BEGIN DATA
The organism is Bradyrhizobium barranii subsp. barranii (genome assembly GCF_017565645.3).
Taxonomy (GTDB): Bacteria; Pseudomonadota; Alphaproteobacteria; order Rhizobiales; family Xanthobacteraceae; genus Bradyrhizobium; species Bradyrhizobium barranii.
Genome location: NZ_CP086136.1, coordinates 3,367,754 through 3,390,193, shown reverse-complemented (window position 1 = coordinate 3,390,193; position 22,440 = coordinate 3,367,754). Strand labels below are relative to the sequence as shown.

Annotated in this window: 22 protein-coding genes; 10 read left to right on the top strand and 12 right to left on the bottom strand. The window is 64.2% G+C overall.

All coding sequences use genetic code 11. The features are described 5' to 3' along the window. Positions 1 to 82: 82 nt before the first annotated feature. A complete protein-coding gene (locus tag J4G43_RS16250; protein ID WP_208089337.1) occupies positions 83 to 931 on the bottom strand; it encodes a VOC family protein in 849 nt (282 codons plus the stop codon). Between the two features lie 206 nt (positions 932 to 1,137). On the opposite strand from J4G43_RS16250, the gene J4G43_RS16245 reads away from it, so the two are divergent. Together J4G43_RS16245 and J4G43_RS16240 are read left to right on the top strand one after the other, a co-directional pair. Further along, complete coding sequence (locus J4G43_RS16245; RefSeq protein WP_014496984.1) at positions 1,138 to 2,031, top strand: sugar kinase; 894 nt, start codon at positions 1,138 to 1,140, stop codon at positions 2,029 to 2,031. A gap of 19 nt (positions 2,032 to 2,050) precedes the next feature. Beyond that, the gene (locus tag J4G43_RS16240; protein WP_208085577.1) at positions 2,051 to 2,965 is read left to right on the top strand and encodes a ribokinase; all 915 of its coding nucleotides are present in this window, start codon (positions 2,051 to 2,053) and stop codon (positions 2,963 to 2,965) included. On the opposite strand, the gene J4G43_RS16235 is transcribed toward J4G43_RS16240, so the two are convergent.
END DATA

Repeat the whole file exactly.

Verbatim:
The organism is Bradyrhizobium barranii subsp. barranii (genome assembly GCF_017565645.3).
Taxonomy (GTDB): Bacteria; Pseudomonadota; Alphaproteobacteria; order Rhizobiales; family Xanthobacteraceae; genus Bradyrhizobium; species Bradyrhizobium barranii.
Genome location: NZ_CP086136.1, coordinates 3,367,754 through 3,390,193, shown reverse-complemented (window position 1 = coordinate 3,390,193; position 22,440 = coordinate 3,367,754). Strand labels below are relative to the sequence as shown.

Annotated in this window: 22 protein-coding genes; 10 read left to right on the top strand and 12 right to left on the bottom strand. The window is 64.2% G+C overall.

All coding sequences use genetic code 11. The features are described 5' to 3' along the window. Positions 1 to 82: 82 nt before the first annotated feature. A complete protein-coding gene (locus tag J4G43_RS16250; protein ID WP_208089337.1) occupies positions 83 to 931 on the bottom strand; it encodes a VOC family protein in 849 nt (282 codons plus the stop codon). Between the two features lie 206 nt (positions 932 to 1,137). On the opposite strand from J4G43_RS16250, the gene J4G43_RS16245 reads away from it, so the two are divergent. Together J4G43_RS16245 and J4G43_RS16240 are read left to right on the top strand one after the other, a co-directional pair. Further along, complete coding sequence (locus J4G43_RS16245; RefSeq protein WP_014496984.1) at positions 1,138 to 2,031, top strand: sugar kinase; 894 nt, start codon at positions 1,138 to 1,140, stop codon at positions 2,029 to 2,031. A gap of 19 nt (positions 2,032 to 2,050) precedes the next feature. Beyond that, the gene (locus tag J4G43_RS16240; protein WP_208085577.1) at positions 2,051 to 2,965 is read left to right on the top strand and encodes a ribokinase; all 915 of its coding nucleotides are present in this window, start codon (positions 2,051 to 2,053) and stop codon (positions 2,963 to 2,965) included. On the opposite strand, the gene J4G43_RS16235 is transcribed toward J4G43_RS16240, so the two are convergent.